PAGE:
Tonawanda News —
SITUATION: Arts and crafts.
PENNY: Gets her Picasso on.
RIGBY: Paints for four minutes. Brings out the water cup in which to wash the brushes. Wants to fill the little paint cups with water. Ends up in the bathroom filling the sink with water. Complains that his shirt is wet, honestly baffled by the result.
SITUATION: Get ready for school.
PENNY: (Eventually) gets dressed, brushes her teeth, looks fantastic.
RIGBY: Ends up naked, butt pointing upward, having to be dragged into the bathroom to take care of things.
PENNY: Cozies up in her bed, sleeps until 7ish.
RIGBY: Ends up in my bed, butt pointing upward, tossing and turning until it’s determined I need to be up with him at 4:50 a.m.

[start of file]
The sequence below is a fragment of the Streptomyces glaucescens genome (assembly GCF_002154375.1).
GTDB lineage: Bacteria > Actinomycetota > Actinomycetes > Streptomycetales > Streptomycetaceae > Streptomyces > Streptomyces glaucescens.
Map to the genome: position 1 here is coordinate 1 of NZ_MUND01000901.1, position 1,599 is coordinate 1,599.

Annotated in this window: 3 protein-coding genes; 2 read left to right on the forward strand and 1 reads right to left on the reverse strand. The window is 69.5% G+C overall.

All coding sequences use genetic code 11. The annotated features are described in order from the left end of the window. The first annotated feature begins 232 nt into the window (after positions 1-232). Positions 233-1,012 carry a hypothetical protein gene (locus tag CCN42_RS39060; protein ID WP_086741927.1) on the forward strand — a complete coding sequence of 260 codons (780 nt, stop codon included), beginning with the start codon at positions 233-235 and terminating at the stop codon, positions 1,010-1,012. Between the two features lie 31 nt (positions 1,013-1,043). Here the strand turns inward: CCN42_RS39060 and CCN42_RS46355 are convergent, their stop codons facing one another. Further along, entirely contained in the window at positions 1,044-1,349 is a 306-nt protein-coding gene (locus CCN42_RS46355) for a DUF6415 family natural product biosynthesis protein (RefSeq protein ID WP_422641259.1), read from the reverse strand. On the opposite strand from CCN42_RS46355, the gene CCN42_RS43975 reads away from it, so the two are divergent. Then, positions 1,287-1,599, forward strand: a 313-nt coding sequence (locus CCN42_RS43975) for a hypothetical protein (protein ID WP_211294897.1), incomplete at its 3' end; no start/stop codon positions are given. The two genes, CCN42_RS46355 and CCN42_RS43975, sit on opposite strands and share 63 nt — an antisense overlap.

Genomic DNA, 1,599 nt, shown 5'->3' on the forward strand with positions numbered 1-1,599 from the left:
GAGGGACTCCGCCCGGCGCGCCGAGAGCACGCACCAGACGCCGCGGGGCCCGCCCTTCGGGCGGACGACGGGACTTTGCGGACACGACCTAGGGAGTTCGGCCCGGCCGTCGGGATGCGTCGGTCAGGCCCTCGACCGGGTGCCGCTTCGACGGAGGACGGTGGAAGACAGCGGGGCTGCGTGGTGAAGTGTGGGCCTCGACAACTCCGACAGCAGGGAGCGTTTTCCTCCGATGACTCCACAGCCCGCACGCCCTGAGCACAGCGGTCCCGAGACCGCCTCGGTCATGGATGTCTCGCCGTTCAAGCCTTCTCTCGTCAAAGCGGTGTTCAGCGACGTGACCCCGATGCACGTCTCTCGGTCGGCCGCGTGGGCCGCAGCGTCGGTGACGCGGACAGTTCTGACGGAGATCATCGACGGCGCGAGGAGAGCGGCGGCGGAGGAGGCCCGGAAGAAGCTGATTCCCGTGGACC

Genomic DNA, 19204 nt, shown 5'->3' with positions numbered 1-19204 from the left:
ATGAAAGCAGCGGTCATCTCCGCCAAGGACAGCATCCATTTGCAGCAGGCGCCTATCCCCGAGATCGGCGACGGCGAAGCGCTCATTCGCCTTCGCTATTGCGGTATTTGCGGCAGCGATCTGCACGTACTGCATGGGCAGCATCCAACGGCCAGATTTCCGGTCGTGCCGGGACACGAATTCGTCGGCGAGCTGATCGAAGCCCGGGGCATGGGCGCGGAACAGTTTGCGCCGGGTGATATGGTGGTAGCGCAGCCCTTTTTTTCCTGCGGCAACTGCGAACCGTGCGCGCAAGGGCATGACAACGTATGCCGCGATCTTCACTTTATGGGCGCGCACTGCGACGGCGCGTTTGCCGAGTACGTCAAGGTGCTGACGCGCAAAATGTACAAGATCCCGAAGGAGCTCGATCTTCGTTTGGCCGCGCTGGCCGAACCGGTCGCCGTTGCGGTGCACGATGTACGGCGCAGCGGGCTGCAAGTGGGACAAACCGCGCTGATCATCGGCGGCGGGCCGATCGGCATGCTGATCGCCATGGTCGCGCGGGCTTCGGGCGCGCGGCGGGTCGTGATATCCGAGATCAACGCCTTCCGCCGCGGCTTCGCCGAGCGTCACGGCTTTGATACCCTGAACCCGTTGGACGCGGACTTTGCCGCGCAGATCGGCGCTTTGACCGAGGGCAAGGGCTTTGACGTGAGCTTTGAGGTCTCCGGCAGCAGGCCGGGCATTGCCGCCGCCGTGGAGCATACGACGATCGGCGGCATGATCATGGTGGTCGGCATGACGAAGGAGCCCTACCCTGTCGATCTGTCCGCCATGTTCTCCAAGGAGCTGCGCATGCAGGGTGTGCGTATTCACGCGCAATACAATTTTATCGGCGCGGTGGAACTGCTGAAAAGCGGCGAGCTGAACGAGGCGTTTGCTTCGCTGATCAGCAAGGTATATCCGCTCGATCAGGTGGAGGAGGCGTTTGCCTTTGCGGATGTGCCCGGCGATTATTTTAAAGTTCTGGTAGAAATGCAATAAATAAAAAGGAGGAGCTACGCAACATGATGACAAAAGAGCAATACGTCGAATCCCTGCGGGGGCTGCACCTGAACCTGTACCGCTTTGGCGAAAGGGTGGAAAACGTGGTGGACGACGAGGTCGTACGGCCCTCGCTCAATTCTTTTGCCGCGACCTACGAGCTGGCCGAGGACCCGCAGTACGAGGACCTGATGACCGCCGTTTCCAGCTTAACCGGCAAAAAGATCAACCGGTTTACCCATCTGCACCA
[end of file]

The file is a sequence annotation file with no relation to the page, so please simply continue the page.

SITUATION: I need to use the bathroom. I leave them in the living room for five minutes.
PENNY: Reads “Junie B. Jones.”
RIGBY: Becomes an interior design critic. Determines the hallway walls are missing one thing: mustard. Takes the redesign into his own hands. Ends up with his butt pointing upward (yeah, it’s a theme in our house) laughing about his handiwork when I emerge.
Now, this is not to knock my son’s intelligence. He’s quite the genius. He was just named Student of the Month. So he’s brilliant. He just makes choices that are sometimes ... lacking.
If you ask his mother, I do as well. But I don’t remember doing things quite like this. I guess that’s one of the advantages of having bad habits that are outgrown early in life.
These habits are outgrown, right? And early? Because I love my kids dearly, but the sooner I stop finding Catalina in the toilet paper roll, the better.
Contact Paul Lane at firstname.lastname@example.org.